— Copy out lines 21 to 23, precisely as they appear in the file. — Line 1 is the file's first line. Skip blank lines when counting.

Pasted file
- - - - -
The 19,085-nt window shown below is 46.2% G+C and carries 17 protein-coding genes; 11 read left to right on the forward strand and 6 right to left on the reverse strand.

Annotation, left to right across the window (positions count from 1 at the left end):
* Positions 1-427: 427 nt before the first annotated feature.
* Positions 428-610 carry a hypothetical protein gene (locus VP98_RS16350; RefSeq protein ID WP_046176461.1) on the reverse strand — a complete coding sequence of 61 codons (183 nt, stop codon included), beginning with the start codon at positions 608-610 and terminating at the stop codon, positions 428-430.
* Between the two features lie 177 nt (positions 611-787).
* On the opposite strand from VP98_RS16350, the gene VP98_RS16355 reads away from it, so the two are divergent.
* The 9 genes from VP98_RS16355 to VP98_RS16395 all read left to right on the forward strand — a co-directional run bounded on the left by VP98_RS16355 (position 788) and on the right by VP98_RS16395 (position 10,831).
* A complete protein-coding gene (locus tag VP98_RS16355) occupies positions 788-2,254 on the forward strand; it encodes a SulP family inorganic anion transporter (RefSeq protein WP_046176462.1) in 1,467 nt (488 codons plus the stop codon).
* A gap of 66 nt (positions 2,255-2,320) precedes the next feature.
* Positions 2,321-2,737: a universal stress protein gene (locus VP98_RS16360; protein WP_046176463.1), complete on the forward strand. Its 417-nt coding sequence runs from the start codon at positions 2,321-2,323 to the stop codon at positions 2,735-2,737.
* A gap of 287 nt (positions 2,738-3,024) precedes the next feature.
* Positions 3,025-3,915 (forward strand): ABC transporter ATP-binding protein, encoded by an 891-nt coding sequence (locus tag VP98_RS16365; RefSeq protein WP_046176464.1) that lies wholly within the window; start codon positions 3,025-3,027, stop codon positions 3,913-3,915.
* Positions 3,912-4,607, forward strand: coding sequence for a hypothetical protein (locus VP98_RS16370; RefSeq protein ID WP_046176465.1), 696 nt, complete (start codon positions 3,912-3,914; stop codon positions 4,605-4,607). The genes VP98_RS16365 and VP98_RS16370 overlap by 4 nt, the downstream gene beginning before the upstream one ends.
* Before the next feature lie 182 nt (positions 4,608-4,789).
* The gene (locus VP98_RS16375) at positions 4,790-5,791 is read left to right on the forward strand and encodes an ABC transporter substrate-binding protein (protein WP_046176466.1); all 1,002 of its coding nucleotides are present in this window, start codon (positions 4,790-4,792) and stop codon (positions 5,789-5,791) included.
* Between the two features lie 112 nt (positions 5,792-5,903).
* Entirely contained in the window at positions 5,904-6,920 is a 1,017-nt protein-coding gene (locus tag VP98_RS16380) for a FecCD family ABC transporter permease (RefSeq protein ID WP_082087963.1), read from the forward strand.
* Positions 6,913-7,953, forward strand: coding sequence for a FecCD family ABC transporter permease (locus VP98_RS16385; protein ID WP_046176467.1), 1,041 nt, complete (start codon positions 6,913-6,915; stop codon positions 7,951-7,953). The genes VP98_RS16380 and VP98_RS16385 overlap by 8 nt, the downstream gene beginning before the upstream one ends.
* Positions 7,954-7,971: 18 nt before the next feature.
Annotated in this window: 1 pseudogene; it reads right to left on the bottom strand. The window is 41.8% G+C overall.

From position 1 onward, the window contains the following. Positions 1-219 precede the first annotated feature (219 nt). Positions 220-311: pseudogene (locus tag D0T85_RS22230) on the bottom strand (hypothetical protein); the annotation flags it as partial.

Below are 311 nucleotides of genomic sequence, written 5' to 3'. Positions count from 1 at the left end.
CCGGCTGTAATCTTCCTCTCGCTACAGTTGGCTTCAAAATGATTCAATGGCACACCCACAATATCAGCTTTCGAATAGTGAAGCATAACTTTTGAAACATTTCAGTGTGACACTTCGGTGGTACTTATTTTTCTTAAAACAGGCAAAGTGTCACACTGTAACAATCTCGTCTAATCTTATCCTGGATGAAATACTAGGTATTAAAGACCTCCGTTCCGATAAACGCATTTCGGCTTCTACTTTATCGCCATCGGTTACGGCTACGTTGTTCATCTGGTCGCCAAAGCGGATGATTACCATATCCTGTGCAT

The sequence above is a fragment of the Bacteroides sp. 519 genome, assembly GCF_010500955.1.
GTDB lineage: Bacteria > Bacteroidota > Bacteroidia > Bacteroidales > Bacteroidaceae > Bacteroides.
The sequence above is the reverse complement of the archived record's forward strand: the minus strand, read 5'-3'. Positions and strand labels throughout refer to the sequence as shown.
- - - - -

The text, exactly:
From position 1 onward, the window contains the following. Positions 1-219 precede the first annotated feature (219 nt). Positions 220-311: pseudogene (locus tag D0T85_RS22230) on the bottom strand (hypothetical protein); the annotation flags it as partial.

Below are 311 nucleotides of genomic sequence, written 5' to 3'. Positions count from 1 at the left end.
CCGGCTGTAATCTTCCTCTCGCTACAGTTGGCTTCAAAATGATTCAATGGCACACCCACAATATCAGCTTTCGAATAGTGAAGCATAACTTTTGAAACATTTCAGTGTGACACTTCGGTGGTACTTATTTTTCTTAAAACAGGCAAAGTGTCACACTGTAACAATCTCGTCTAATCTTATCCTGGATGAAATACTAGGTATTAAAGACCTCCGTTCCGATAAACGCATTTCGGCTTCTACTTTATCGCCATCGGTTACGGCTACGTTGTTCATCTGGTCGCCAAAGCGGATGATTACCATATCCTGTGCAT